The sources or heads of the Chippewa river are in the southern half of Ashland county and the northern half of Sawyer county, in the old “Laurentian Hills” — the granitic and Huronian Penokie iron and copper range, so rich in those minerals — some twenty or twenty-five miles south of the southern shore of Lake Superior. This immense body of fresh water, the largest in the world, is about 600 feet above the level of the sea. The divide, or range, is 1,100 feet above that level, and the mouth of the Chippewa, where it enters the Mississippi river, about 600 feet above it, giving the river an extreme fall of some 500 feet from source to mouth. An enormous volume of available water power over its course, and those of its tributaries, is thus created. The several sources of the river unite in the center of Sawyer county, where it is contributed to by the Burnette on the east and a tributary on the west, which owes its source to Lake Court Oreilles. Pursuing a serpentine but southerly course, the Chippewa river enters the county of that name, and continues in the same direction to Emet. Before reaching this point it has been joined on the west by Wiegar creek, Elder brook, and Mud, Maple and Potato creeks, and on the east by the Thornapple river. Turning suddenly to the southwest, and flowing about five miles in this direction the Chippewa unites with the Flambeau river, which has its sources in the great park of Wisconsin, in Ashland and Oneida counties — the wonderful lake country where the Manidowish (the orthography of which is also the Manatouish), the Lac de Flambeau, and hundreds of other fine bodies of water are located, and justly celebrated for their splendid specimens of fresh-water fish.
The extreme head, or lake country, of the Flambeau river is a weird, wild district, uninhabited, except by hunters and a few Indians. The legends of the lakes are like fairy tales and romances, and present an immense field for another Fennimore Cooper, or another Longfellow. Many knolls on these miniature inland seas are pointed out as being haunted, or as the scenes of thrilling incidents. The Chippewa then runs due east for about four miles, when Deer Tail creek flows into it. Turning south, it is joined by the Jump and Fisher rivers from the east. Pursuing a southwesterly course to Chippewa Falls, the water of the Yellow river is added to it, and those of O’Neil and Duncan creeks from the west. Still following the same route it unites with the Eau Claire river at Eau Claire. The south fork of this stream has its numerous sources in Clark county, while the north fork rises in Taylor county, and is joined by the Wolf river in the northeast corner of Eau Claire county. This stream has its beginning in Taylor county. The Chippewa then takes an almost westerly, but serpentine, course to Dunn county, and turning southwest the Menomonie (Red Cedar) ((This river is called the Menomonie in the southern section of the Valley, and the Red Cedar in the northern section.)) is added to it. This important river owes its source to Cedar lake, in the northeast corner of Barron county. The Yellow river, which rises in the same county, is a tributary to it. The creeks and rivulets that flow into these two streams are almost innumerable. The Chippewa next runs in an almost southerly direction for about twenty-five miles, until it reaches the Mississippi, several creeks and small streams emptying themselves into it from both Pepin and Buffalo counties on its way.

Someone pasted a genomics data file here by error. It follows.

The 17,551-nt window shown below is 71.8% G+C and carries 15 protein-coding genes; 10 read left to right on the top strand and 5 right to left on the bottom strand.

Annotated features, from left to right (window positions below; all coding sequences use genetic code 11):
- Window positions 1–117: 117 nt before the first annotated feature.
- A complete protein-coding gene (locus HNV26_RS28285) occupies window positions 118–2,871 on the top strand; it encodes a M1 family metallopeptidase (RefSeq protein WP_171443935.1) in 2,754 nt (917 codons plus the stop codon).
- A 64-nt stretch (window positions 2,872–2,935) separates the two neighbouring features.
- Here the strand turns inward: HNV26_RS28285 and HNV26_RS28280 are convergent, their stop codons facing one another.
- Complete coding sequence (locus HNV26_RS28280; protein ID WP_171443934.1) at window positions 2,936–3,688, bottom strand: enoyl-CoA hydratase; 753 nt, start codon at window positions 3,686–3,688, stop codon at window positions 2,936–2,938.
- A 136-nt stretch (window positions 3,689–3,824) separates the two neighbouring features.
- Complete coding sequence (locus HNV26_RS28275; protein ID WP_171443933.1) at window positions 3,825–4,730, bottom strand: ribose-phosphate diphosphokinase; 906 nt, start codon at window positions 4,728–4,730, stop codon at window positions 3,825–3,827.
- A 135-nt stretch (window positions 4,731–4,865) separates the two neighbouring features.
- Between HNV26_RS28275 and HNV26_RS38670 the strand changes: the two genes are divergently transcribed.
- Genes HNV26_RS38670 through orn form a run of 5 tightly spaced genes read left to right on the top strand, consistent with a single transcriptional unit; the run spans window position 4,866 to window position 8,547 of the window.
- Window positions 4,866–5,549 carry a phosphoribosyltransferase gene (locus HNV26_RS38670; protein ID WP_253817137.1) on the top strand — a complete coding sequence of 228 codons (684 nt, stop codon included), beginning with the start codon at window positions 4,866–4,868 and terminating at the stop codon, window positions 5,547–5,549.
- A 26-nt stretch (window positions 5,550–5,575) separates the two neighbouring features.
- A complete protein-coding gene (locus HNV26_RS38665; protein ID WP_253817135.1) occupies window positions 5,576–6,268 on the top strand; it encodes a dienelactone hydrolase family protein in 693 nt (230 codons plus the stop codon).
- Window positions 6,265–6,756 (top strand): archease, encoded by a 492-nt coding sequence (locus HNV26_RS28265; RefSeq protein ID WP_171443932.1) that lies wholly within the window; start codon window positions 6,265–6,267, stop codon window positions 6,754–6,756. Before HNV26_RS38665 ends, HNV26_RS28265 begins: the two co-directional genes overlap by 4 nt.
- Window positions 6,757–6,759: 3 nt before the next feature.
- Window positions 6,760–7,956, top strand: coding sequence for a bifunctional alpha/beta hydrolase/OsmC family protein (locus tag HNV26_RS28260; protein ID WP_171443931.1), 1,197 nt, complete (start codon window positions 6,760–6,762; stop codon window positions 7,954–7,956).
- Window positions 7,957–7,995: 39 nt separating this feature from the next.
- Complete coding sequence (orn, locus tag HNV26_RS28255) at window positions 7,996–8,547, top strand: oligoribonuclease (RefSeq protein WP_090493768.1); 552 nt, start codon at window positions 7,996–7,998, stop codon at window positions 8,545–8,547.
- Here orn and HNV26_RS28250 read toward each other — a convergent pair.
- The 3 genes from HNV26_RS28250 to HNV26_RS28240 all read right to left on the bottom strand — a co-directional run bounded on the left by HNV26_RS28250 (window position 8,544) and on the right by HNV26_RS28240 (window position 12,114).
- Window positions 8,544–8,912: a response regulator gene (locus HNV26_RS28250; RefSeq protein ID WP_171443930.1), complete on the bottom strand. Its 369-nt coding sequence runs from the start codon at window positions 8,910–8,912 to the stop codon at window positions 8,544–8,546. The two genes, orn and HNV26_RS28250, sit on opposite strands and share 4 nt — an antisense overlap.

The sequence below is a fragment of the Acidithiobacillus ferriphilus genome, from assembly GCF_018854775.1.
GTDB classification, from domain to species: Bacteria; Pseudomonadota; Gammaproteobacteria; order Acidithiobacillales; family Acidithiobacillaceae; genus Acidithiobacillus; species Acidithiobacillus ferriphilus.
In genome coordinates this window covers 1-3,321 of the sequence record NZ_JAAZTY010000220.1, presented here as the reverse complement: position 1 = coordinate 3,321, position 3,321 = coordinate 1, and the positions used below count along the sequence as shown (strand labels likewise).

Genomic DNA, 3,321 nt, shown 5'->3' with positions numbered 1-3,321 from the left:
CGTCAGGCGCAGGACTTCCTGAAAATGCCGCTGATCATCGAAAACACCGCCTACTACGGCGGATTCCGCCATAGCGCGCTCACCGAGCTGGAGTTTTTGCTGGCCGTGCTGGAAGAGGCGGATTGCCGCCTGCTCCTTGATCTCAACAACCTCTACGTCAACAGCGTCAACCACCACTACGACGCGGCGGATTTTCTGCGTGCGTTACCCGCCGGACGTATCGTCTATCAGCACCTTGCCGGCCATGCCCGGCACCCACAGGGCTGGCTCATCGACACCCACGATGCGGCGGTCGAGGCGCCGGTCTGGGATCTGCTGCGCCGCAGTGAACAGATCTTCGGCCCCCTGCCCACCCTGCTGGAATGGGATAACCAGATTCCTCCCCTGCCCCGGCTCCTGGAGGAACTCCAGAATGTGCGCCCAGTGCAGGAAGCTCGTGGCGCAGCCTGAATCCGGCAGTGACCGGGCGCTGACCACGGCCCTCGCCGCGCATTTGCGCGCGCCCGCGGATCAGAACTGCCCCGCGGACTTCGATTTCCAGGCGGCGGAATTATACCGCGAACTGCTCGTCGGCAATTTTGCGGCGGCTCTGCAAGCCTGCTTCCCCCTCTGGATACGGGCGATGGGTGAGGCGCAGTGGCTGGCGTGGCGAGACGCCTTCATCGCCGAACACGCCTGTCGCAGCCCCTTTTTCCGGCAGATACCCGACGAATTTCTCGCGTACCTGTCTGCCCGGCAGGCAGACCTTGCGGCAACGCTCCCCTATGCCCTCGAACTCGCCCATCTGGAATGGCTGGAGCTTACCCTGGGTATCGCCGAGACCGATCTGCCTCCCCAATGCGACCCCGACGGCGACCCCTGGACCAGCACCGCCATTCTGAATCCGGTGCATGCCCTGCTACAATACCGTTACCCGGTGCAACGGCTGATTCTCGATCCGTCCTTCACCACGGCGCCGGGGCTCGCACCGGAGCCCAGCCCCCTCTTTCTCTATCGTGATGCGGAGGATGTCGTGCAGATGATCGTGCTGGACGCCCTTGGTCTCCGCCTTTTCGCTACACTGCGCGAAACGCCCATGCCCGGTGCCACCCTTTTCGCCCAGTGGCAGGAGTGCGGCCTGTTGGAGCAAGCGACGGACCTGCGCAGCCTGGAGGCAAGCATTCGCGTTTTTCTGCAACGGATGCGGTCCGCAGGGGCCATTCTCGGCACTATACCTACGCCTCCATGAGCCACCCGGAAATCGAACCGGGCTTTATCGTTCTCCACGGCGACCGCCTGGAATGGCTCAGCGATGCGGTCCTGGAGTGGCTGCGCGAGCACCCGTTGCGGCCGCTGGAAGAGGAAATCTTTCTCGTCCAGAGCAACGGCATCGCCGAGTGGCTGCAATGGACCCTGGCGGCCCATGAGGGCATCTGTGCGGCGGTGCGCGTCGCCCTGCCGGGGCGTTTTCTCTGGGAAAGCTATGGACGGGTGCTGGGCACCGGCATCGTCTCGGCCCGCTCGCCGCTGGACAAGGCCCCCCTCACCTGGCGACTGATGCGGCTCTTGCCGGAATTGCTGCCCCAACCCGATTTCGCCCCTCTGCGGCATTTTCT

The Enormous Water Power in the Valley